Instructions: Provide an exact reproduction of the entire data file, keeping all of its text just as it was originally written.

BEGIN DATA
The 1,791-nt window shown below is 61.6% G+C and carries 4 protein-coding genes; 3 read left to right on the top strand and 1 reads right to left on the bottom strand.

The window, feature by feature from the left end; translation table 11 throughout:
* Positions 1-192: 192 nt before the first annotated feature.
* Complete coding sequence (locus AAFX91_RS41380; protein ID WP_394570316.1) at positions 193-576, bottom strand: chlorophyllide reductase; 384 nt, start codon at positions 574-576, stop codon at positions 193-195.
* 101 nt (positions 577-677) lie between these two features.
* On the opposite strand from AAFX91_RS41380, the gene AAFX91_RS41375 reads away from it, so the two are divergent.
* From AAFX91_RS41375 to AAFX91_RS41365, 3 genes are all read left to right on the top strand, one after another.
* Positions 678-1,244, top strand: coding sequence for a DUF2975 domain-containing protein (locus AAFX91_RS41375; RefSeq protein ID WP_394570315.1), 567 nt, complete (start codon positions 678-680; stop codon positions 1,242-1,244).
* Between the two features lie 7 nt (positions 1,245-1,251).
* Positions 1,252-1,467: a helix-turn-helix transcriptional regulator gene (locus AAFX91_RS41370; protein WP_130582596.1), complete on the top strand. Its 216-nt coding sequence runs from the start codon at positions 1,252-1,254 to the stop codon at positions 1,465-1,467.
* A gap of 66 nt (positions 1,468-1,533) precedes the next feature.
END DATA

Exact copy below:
The 1,791-nt window shown below is 61.6% G+C and carries 4 protein-coding genes; 3 read left to right on the top strand and 1 reads right to left on the bottom strand.

The window, feature by feature from the left end; translation table 11 throughout:
* Positions 1-192: 192 nt before the first annotated feature.
* Complete coding sequence (locus AAFX91_RS41380; protein ID WP_394570316.1) at positions 193-576, bottom strand: chlorophyllide reductase; 384 nt, start codon at positions 574-576, stop codon at positions 193-195.
* 101 nt (positions 577-677) lie between these two features.
* On the opposite strand from AAFX91_RS41380, the gene AAFX91_RS41375 reads away from it, so the two are divergent.
* From AAFX91_RS41375 to AAFX91_RS41365, 3 genes are all read left to right on the top strand, one after another.
* Positions 678-1,244, top strand: coding sequence for a DUF2975 domain-containing protein (locus AAFX91_RS41375; RefSeq protein ID WP_394570315.1), 567 nt, complete (start codon positions 678-680; stop codon positions 1,242-1,244).
* Between the two features lie 7 nt (positions 1,245-1,251).
* Positions 1,252-1,467: a helix-turn-helix transcriptional regulator gene (locus AAFX91_RS41370; protein WP_130582596.1), complete on the top strand. Its 216-nt coding sequence runs from the start codon at positions 1,252-1,254 to the stop codon at positions 1,465-1,467.
* A gap of 66 nt (positions 1,468-1,533) precedes the next feature.